I’m in Los Angeles at the moment. I advise you to look away now if the casual smugness of that opening sentence was too much to bear. There is nothing worse than reading about someone else’s holiday when you’re not on one. It’s like scrolling through Instagram and being visually assaulted by a constant stream of painted toenails on sandy beaches when you’re on a rush-hour train watching rain beat against the windows.
But I haven’t just been wafting around drinking celery juice. No, I have been undertaking vital journalistic research: asking Americans what they think of the Duchess of Sussex – although, over here, she is still known as Meghan Markle, royal titles generally only being used when saying ‘Yasss queen!’ to emphasise something worthy of admiration.
I start by asking my friend Joan, a wildly successful television executive. ‘I think she’s fantastic,’ she replies, without missing a beat. Wherever I pose the question, the response is the same. Angelenos see Meghan as one of their own. She grew up here. Then she became an actress: a profession this city was built on. In LA, celebrity is not a negative thing; it is a way of life.
The fact that Meghan has chosen to use her celebrity as a platform to help others – from guest-editing British Vogue and filling the magazine with female change-makers, to setting up a crisis texting service for those with mental health issues – is seen as wholly commendable. Her marriage to Prince Harry is almost incidental. In truth, most people I spoke to thought that he was the one to have made an excellent match.
It strikes me that much of the criticism Meghan has faced in the UK springs from two sources. One is the pernicious idea that somehow her face doesn’t quite ‘fit’. The people who believe this might not think they are being racist. They might have inherited an innate, nameless discomfort bequeathed by generations of embedded prejudice. But – let’s be clear – it is racism.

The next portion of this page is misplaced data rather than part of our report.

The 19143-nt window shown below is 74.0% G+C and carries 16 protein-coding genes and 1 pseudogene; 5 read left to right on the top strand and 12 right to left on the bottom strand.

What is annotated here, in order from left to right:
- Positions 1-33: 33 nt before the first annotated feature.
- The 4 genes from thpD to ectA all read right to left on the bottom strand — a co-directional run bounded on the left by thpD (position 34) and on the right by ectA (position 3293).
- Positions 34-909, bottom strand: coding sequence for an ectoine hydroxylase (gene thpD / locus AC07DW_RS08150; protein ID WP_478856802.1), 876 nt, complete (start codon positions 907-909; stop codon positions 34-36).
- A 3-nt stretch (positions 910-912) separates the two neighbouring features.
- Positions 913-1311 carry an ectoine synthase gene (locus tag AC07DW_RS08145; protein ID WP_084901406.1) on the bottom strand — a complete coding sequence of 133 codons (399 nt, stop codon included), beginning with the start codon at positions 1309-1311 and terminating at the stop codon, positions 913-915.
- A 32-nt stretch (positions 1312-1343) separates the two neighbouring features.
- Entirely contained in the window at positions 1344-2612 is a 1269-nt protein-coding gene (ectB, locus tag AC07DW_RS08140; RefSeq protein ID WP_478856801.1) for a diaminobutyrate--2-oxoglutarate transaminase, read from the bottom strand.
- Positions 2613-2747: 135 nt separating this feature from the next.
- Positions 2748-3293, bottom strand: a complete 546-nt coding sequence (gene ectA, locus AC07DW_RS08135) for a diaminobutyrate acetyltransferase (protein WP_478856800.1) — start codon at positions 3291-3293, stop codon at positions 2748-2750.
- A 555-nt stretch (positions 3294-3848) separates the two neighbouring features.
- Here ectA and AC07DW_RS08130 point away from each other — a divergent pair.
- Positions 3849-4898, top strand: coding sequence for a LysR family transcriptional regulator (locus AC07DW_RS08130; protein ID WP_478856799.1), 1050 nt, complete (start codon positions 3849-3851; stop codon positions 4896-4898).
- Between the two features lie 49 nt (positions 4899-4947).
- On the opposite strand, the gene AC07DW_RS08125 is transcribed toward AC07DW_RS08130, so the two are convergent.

The second criticism is that it’s all a bit… well… tacky. It’s that the royal family should, like a Victorian child, be seen and not heard. It’s astonishing to me that in 2019 we still expect our royals to behave as they would have done a century ago: opening new hospital wings, wearing conservative clothes and never once expressing a mildly controversial opinion. We expect them to offer up their children for photocalls and renovate their houses in ways that we think are appropriate because they benefit from our taxpayer money.
Meghan has given up her lucrative career and much of her privacy to marry a man she loves. In the process, she brings a starry glow to our most traditional national institution. Navigating the role would be fraught with difficulty for any of us, let alone an American who grew up in a city where it’s perfectly normal to aspire to fame.
Used effectively, fame can be a valuable currency. Kim Kardashian successfully lobbied the president to release a grandmother serving a life sentence from jail. Taylor Swift caused a voter registration spike after an Instagram post in which she encouraged teens to vote and endorsed two Democrat candidates. Celebrity is power, whether you like it or not. You might wish it were otherwise – that nurses and teachers were better paid and wielded more influence than someone who was once on Suits. But this is the world we live in. Of all the members of the royal family, Meghan is the most equipped to deal with modern times. She has chosen to use her celebrity for good rather than to disappear meekly from view. Like my friend Joan says: fantastic.
This week I’m…
My Name is Why, the extraordinarily moving new memoir from British poet Lemn Sissay about growing up in care.
The Great Hack on Netflix, a documentary examining the terrifying reality that Facebook basically knows everything about me.
My brows with Dipbrow Gel by Anastasia Beverly Hills. It makes them look thicker, naturally darker and – best of all – stay in place all day.